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Article
June 18, 1982

Intravenous Digital Subtraction Angiography in Brain Ischemia

Author Affiliations

From the Departments of Neurosurgery (Dr Little and Ms Bryerton), Neurology (Dr Furlan), and Radiology (Drs Modic and Weinstein), the Cleveland Clinic Foundation.

JAMA. 1982;247(23):3213-3216. doi:10.1001/jama.1982.03320480029021
Abstract

Recent advances in computer and radiological technology have permitted a reassessment of intravenous (IV) angiography in the evaluation of extracranial and intracranial vessels. This report reviews our initial experience with IV digital subtraction angiography in the diagnosis and treatment of brain ischemia. Two hundred seventy-three IV digital subtraction angiograms (146 extracranial, 127 intracranial) were performed on a total of 178 patients with suspected cerebral ischemia (159 patients), brainstem/cerebellar ischemia (13 patients), or asymptomatic bruit (six patients). Extracranial studies clearly demonstrated ulceration, stenosis, and occlusion of the carotid arteries. Intracranial studies usually detected major artery occlusive disease and provided insight into the collateral flow patterns. Intravenous digital subtraction angiography allowed the accurate assessment of arteries after carotid endarterectomy and brain bypass surgery. Although conventional angiography was usually recommended in patients treated surgically, IV digital subtraction angiography obviated the need for conventional studies in the initial evaluation of many patients.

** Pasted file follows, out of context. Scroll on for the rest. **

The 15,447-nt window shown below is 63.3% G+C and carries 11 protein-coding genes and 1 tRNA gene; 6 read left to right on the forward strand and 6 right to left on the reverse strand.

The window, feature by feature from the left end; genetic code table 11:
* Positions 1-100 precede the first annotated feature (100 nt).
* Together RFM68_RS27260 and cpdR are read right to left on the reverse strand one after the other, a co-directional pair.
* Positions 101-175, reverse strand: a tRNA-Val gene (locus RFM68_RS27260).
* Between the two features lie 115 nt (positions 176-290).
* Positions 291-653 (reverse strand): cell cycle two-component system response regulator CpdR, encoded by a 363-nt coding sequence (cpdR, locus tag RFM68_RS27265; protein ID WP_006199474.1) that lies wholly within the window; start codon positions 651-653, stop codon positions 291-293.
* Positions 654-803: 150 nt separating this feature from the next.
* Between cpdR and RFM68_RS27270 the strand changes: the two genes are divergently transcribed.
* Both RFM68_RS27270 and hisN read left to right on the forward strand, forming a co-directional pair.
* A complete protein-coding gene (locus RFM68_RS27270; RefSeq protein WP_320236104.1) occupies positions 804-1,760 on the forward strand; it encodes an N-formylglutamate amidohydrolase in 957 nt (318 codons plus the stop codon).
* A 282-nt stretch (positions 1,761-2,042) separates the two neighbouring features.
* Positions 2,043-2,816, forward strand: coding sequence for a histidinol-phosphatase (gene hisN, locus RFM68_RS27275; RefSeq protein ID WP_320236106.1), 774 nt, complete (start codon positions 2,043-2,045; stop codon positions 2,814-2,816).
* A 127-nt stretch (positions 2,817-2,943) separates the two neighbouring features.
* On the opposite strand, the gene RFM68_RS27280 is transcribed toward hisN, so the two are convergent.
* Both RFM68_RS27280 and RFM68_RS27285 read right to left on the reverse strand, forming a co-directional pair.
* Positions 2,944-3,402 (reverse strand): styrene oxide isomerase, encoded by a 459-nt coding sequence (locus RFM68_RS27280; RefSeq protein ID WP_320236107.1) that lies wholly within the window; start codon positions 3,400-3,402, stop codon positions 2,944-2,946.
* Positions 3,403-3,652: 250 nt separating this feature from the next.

(JAMA 1982;247:3213-3216)

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